The Slatington News:
The Palmerton Years (1967-1985)

The Slatington News banner

blue bar

Despite The Slatington News being around for so long, and despite the fact that I regularly read the paper through the 1970s and early 1980s, I have little detailed information about its last years. It just disappeared!

In March 1967, the Rauch brothers sold the paper to Harold Boyd Nanovic of Palmerton. He was the son of Joseph Nanovic (1913-1997), the publisher of the Palmerton Post. Russell Rauch, the managing editor and one of the partners of the Slatington paper, announced the sale but not the price. The News Publishing Company, technically the publishing company of the paper, continued to own the News building, to do some commercial printing and to cooperate with Nanovic on the paper and the use of the Main Street building.

According to the announcement of the sale. Harold Nanovic became the editor and publisher. He had started as a newsboy for his father, then became circulation manager and the sports editor in Palmerton. But at some time, it seems like his father became the real publisher of The Slatington News.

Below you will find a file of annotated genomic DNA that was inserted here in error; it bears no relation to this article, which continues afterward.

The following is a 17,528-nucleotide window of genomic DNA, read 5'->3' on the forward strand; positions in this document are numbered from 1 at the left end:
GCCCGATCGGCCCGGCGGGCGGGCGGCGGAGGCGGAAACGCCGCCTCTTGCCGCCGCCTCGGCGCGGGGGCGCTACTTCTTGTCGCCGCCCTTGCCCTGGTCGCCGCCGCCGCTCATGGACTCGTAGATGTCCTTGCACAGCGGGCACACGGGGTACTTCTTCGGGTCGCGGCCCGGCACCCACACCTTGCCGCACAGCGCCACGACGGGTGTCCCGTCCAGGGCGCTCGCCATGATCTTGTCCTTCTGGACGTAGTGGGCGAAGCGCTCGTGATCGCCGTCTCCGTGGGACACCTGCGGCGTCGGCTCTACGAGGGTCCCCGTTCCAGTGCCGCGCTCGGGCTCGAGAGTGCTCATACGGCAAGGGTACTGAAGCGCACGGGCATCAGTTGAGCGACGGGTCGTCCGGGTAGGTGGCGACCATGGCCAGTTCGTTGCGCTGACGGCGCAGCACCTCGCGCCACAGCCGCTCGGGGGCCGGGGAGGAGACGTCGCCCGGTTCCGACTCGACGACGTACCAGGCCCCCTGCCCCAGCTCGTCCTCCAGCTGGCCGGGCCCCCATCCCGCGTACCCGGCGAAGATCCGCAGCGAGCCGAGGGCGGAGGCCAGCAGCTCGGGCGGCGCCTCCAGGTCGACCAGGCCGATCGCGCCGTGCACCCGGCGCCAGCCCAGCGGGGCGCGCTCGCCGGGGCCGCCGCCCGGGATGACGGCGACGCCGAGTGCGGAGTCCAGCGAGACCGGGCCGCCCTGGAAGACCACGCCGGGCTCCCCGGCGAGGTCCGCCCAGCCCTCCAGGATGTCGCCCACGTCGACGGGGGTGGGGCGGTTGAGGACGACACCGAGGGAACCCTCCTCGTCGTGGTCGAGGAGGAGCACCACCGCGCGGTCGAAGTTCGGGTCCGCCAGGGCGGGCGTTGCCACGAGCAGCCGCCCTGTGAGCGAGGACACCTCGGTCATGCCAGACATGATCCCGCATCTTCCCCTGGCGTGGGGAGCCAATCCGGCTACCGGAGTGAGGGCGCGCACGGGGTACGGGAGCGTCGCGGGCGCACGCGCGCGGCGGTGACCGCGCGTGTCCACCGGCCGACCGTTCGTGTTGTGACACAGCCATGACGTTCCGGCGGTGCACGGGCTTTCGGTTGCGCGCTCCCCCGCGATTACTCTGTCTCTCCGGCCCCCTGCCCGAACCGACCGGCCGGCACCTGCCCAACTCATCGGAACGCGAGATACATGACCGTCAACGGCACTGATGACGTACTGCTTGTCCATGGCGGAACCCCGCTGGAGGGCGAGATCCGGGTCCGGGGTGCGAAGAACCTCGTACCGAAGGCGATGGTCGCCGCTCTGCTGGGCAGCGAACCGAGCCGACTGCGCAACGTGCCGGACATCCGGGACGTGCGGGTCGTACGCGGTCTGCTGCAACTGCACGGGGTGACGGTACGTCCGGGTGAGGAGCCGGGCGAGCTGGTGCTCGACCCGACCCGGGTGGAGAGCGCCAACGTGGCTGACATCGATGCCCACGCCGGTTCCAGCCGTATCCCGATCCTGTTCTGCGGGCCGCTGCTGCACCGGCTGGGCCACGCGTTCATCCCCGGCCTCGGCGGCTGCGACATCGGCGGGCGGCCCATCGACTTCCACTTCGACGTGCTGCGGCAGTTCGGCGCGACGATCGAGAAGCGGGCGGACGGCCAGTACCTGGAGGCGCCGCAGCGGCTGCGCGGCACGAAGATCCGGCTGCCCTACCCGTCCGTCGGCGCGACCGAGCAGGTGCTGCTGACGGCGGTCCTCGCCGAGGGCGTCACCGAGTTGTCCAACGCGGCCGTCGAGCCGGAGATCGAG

Joseph Paul Nanovic (1913-1991), earned a degree (summa cum laude) in communications from the University of Notre Dame in 1935. For some time, he worked for the American News Company in Columbia, SC before returning to Palmerton and assuming control of The Palmerton Post in 1948 as editor and publisher. He was married to Amelia née Gray (1918-1997), and they had three children.

The Palmerton Post header

Header from The Palmerton Post newspaper

By 1975, the Slatington News building had been sold, and publication of the paper was completely in the hands of Nanovic in Palmerton who also used the Times News (Lehighton) for printing.

The Palmerton Post ceased operations on or about 30 May 1985, and so too did The Slatington News.

In May 1971, the Slatington Lions Club began looking for donations to buy a collection, 100 years of The Slatington News and microfilm readers. In January 1972, the club presented a complete, 104-year set of the paper on microfilm and the necessary microfilm readers to the school and to the Slatington Public Library. A master set of microfilms was deposited in The Citizens National Bank, and the original newspapers were put in the American Bank & Trust, Slatington Branch. Cost of the project was estimated at $2,310. Eventually, the microfilms were digitized by the Lions Club and made available in the library and school.